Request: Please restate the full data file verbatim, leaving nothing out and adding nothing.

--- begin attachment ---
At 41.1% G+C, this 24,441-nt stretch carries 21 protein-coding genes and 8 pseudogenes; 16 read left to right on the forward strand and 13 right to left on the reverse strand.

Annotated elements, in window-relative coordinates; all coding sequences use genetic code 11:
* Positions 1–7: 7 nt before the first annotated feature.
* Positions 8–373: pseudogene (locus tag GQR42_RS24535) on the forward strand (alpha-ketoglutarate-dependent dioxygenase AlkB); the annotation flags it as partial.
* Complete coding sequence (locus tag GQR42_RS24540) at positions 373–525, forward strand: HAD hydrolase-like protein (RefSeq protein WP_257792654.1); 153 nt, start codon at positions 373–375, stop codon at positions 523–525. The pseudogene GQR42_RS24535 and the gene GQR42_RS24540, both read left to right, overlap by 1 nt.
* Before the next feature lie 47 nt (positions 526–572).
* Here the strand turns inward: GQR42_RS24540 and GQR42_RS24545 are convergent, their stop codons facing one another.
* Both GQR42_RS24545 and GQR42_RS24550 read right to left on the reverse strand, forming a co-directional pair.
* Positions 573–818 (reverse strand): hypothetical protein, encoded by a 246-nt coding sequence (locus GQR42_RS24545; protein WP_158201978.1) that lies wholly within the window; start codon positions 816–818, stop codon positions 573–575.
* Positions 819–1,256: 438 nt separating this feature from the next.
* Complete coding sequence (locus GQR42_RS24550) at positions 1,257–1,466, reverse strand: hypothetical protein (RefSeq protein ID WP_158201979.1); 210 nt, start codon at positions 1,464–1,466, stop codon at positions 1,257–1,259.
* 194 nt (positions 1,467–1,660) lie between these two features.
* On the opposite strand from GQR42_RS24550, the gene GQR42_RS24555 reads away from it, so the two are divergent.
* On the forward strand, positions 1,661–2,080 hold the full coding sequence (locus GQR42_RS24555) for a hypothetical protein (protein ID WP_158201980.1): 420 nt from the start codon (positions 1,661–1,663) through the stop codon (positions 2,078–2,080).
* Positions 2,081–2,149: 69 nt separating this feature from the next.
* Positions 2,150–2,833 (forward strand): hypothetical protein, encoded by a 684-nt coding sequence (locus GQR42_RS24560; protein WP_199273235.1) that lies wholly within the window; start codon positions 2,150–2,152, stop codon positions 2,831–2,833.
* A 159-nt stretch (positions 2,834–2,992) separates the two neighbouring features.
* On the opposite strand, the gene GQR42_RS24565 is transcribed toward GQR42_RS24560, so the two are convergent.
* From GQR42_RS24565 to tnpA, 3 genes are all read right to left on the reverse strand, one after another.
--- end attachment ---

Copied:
At 41.1% G+C, this 24,441-nt stretch carries 21 protein-coding genes and 8 pseudogenes; 16 read left to right on the forward strand and 13 right to left on the reverse strand.

Annotated elements, in window-relative coordinates; all coding sequences use genetic code 11:
* Positions 1–7: 7 nt before the first annotated feature.
* Positions 8–373: pseudogene (locus tag GQR42_RS24535) on the forward strand (alpha-ketoglutarate-dependent dioxygenase AlkB); the annotation flags it as partial.
* Complete coding sequence (locus tag GQR42_RS24540) at positions 373–525, forward strand: HAD hydrolase-like protein (RefSeq protein WP_257792654.1); 153 nt, start codon at positions 373–375, stop codon at positions 523–525. The pseudogene GQR42_RS24535 and the gene GQR42_RS24540, both read left to right, overlap by 1 nt.
* Before the next feature lie 47 nt (positions 526–572).
* Here the strand turns inward: GQR42_RS24540 and GQR42_RS24545 are convergent, their stop codons facing one another.
* Both GQR42_RS24545 and GQR42_RS24550 read right to left on the reverse strand, forming a co-directional pair.
* Positions 573–818 (reverse strand): hypothetical protein, encoded by a 246-nt coding sequence (locus GQR42_RS24545; protein WP_158201978.1) that lies wholly within the window; start codon positions 816–818, stop codon positions 573–575.
* Positions 819–1,256: 438 nt separating this feature from the next.
* Complete coding sequence (locus GQR42_RS24550) at positions 1,257–1,466, reverse strand: hypothetical protein (RefSeq protein ID WP_158201979.1); 210 nt, start codon at positions 1,464–1,466, stop codon at positions 1,257–1,259.
* 194 nt (positions 1,467–1,660) lie between these two features.
* On the opposite strand from GQR42_RS24550, the gene GQR42_RS24555 reads away from it, so the two are divergent.
* On the forward strand, positions 1,661–2,080 hold the full coding sequence (locus GQR42_RS24555) for a hypothetical protein (protein ID WP_158201980.1): 420 nt from the start codon (positions 1,661–1,663) through the stop codon (positions 2,078–2,080).
* Positions 2,081–2,149: 69 nt separating this feature from the next.
* Positions 2,150–2,833 (forward strand): hypothetical protein, encoded by a 684-nt coding sequence (locus GQR42_RS24560; protein WP_199273235.1) that lies wholly within the window; start codon positions 2,150–2,152, stop codon positions 2,831–2,833.
* A 159-nt stretch (positions 2,834–2,992) separates the two neighbouring features.
* On the opposite strand, the gene GQR42_RS24565 is transcribed toward GQR42_RS24560, so the two are convergent.
* From GQR42_RS24565 to tnpA, 3 genes are all read right to left on the reverse strand, one after another.